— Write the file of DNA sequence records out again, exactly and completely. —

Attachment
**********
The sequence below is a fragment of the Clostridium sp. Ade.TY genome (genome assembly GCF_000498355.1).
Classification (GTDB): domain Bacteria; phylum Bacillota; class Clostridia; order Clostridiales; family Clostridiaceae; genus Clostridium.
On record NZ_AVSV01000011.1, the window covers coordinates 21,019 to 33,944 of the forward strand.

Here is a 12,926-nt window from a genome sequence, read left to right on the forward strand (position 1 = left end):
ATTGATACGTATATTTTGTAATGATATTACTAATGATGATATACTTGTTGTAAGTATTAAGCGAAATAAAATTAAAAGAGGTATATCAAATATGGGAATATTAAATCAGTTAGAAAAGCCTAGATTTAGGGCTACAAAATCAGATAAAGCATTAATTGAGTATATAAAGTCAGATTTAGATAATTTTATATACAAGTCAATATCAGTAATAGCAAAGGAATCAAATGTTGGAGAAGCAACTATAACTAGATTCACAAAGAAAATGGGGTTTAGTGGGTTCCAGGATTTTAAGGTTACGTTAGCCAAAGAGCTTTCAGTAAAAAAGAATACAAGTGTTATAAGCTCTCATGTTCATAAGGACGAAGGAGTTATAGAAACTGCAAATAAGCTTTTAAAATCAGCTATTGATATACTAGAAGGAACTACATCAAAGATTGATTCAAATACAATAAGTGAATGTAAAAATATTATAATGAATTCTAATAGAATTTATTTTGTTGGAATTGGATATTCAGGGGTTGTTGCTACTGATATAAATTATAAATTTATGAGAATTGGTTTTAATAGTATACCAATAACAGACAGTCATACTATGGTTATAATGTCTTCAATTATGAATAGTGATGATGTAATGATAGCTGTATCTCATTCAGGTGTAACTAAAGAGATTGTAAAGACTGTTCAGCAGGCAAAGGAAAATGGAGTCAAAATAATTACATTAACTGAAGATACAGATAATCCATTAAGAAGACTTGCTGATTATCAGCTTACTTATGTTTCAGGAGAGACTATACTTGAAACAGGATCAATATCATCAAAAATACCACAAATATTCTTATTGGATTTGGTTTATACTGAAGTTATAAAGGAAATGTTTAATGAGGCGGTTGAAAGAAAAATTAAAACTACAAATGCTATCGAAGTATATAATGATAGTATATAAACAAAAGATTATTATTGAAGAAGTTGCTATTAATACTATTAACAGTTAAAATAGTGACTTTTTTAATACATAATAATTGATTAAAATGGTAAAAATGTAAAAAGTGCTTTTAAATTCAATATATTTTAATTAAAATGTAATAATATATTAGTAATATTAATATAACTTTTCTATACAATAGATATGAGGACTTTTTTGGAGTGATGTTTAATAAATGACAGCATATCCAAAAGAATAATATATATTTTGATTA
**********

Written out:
The sequence below is a fragment of the Clostridium sp. Ade.TY genome (genome assembly GCF_000498355.1).
Classification (GTDB): domain Bacteria; phylum Bacillota; class Clostridia; order Clostridiales; family Clostridiaceae; genus Clostridium.
On record NZ_AVSV01000011.1, the window covers coordinates 21,019 to 33,944 of the forward strand.

Here is a 12,926-nt window from a genome sequence, read left to right on the forward strand (position 1 = left end):
ATTGATACGTATATTTTGTAATGATATTACTAATGATGATATACTTGTTGTAAGTATTAAGCGAAATAAAATTAAAAGAGGTATATCAAATATGGGAATATTAAATCAGTTAGAAAAGCCTAGATTTAGGGCTACAAAATCAGATAAAGCATTAATTGAGTATATAAAGTCAGATTTAGATAATTTTATATACAAGTCAATATCAGTAATAGCAAAGGAATCAAATGTTGGAGAAGCAACTATAACTAGATTCACAAAGAAAATGGGGTTTAGTGGGTTCCAGGATTTTAAGGTTACGTTAGCCAAAGAGCTTTCAGTAAAAAAGAATACAAGTGTTATAAGCTCTCATGTTCATAAGGACGAAGGAGTTATAGAAACTGCAAATAAGCTTTTAAAATCAGCTATTGATATACTAGAAGGAACTACATCAAAGATTGATTCAAATACAATAAGTGAATGTAAAAATATTATAATGAATTCTAATAGAATTTATTTTGTTGGAATTGGATATTCAGGGGTTGTTGCTACTGATATAAATTATAAATTTATGAGAATTGGTTTTAATAGTATACCAATAACAGACAGTCATACTATGGTTATAATGTCTTCAATTATGAATAGTGATGATGTAATGATAGCTGTATCTCATTCAGGTGTAACTAAAGAGATTGTAAAGACTGTTCAGCAGGCAAAGGAAAATGGAGTCAAAATAATTACATTAACTGAAGATACAGATAATCCATTAAGAAGACTTGCTGATTATCAGCTTACTTATGTTTCAGGAGAGACTATACTTGAAACAGGATCAATATCATCAAAAATACCACAAATATTCTTATTGGATTTGGTTTATACTGAAGTTATAAAGGAAATGTTTAATGAGGCGGTTGAAAGAAAAATTAAAACTACAAATGCTATCGAAGTATATAATGATAGTATATAAACAAAAGATTATTATTGAAGAAGTTGCTATTAATACTATTAACAGTTAAAATAGTGACTTTTTTAATACATAATAATTGATTAAAATGGTAAAAATGTAAAAAGTGCTTTTAAATTCAATATATTTTAATTAAAATGTAATAATATATTAGTAATATTAATATAACTTTTCTATACAATAGATATGAGGACTTTTTTGGAGTGATGTTTAATAAATGACAGCATATCCAAAAGAATAATATATATTTTGATTA